CARROLL COUNTY, Ind. – Heavily shackled and accompanied by officers, Delphi murder suspect Richard Allen arrived for a pair of hearings in connection with the case.
Before the hearing began, officers swept the defense table to make sure it was safe. Two women were taken to the front of the courtroom; Allen mouthed “I love you” to them. He wore a yellow jumpsuit and protective vest.
The hearing was delayed until 10:26 a.m. It lasted only about ten minutes, wrapping up by about 10:36 a.m. Defense attorneys and prosecutors spent several minutes talking to Judge Fran Gull in her chambers before the proceedings began.
Gull expressed skepticism that Allen’s trial would be on track for March 23, citing the “extraordinary, voluminous evidence” in the case that must be turned over to the defense.
The judge also said she couldn’t see how the trial could involve Carroll County jurors. It would be “difficult if not impossible” to find jurors in Carroll County who have not been involved in the case in some capacity.
At the same time, she couldn’t see a way for the trial to be held outside of Carroll County, given the convenience of the witnesses. She said the costs to move the trial to another county would be “extraordinary.”
The solution will involve bringing in jurors from an outside county. The defense and prosecution have a week to agree on a suitable county from which jurors could be bused into Carroll County and sequestered during the trial.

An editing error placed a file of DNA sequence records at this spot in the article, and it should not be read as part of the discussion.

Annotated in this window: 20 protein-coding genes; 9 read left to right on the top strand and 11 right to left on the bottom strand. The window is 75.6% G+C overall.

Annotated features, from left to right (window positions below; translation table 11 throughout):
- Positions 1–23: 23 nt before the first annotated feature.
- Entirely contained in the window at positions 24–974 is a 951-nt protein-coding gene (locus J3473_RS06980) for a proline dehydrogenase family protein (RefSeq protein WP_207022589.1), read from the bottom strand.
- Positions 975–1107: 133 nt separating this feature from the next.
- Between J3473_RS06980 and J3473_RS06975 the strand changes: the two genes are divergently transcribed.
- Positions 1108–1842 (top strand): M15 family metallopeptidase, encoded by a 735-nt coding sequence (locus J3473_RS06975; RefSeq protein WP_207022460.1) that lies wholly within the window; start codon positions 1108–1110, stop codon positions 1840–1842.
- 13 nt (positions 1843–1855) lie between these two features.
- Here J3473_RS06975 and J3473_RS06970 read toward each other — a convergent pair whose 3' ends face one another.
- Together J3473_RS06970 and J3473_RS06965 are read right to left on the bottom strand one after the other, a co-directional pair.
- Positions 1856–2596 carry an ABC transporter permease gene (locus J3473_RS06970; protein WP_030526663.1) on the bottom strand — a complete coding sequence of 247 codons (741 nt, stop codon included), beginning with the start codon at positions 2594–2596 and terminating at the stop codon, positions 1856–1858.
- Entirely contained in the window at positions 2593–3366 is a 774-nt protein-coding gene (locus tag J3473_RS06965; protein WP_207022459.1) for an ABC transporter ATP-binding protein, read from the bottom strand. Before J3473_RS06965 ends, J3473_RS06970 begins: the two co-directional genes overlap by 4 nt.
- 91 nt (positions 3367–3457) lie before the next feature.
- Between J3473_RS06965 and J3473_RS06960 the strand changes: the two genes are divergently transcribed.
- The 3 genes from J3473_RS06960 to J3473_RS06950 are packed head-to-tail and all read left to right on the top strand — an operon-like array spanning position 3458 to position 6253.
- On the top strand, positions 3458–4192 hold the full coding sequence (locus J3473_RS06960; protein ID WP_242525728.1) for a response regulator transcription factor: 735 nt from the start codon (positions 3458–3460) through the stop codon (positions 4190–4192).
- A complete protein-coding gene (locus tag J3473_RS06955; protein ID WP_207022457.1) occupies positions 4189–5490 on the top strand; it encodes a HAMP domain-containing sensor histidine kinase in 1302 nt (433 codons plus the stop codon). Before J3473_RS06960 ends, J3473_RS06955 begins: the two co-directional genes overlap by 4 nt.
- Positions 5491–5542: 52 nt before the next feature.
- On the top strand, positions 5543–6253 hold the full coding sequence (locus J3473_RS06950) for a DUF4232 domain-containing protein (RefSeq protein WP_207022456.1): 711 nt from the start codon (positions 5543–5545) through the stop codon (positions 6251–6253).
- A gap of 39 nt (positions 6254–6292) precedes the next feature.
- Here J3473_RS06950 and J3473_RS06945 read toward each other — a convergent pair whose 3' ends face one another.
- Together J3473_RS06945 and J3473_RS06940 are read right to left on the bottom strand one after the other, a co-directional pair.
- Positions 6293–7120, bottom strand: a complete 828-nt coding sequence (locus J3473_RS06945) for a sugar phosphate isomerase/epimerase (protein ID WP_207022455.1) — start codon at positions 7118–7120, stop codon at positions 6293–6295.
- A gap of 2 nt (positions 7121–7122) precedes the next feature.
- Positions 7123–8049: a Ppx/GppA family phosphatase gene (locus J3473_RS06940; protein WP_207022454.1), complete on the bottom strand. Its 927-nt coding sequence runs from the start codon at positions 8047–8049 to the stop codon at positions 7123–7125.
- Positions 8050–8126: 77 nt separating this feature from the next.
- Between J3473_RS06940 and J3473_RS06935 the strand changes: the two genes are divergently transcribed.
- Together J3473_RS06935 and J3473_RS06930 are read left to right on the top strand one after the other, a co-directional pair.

The gag order will remain in effect, although attorneys from both sides can talk about procedural issues and the bail hearing set for Feb. 17.
Gull said she’ll hear arguments during the bail hearing on whether the trial can proceed as scheduled on March 23, although there are “thousands upon thousands” of pages of discovery for the state to turn over to Allen’s defense lawyers.
Gull also noted that the state has been “diligent” in turning over material to Allen’s lawyers.
After the hearing, defense lawyers met with Gull in her chambers. They came back to the courtroom for a hearing on public funding for investigators. Those proceedings were closed to the public.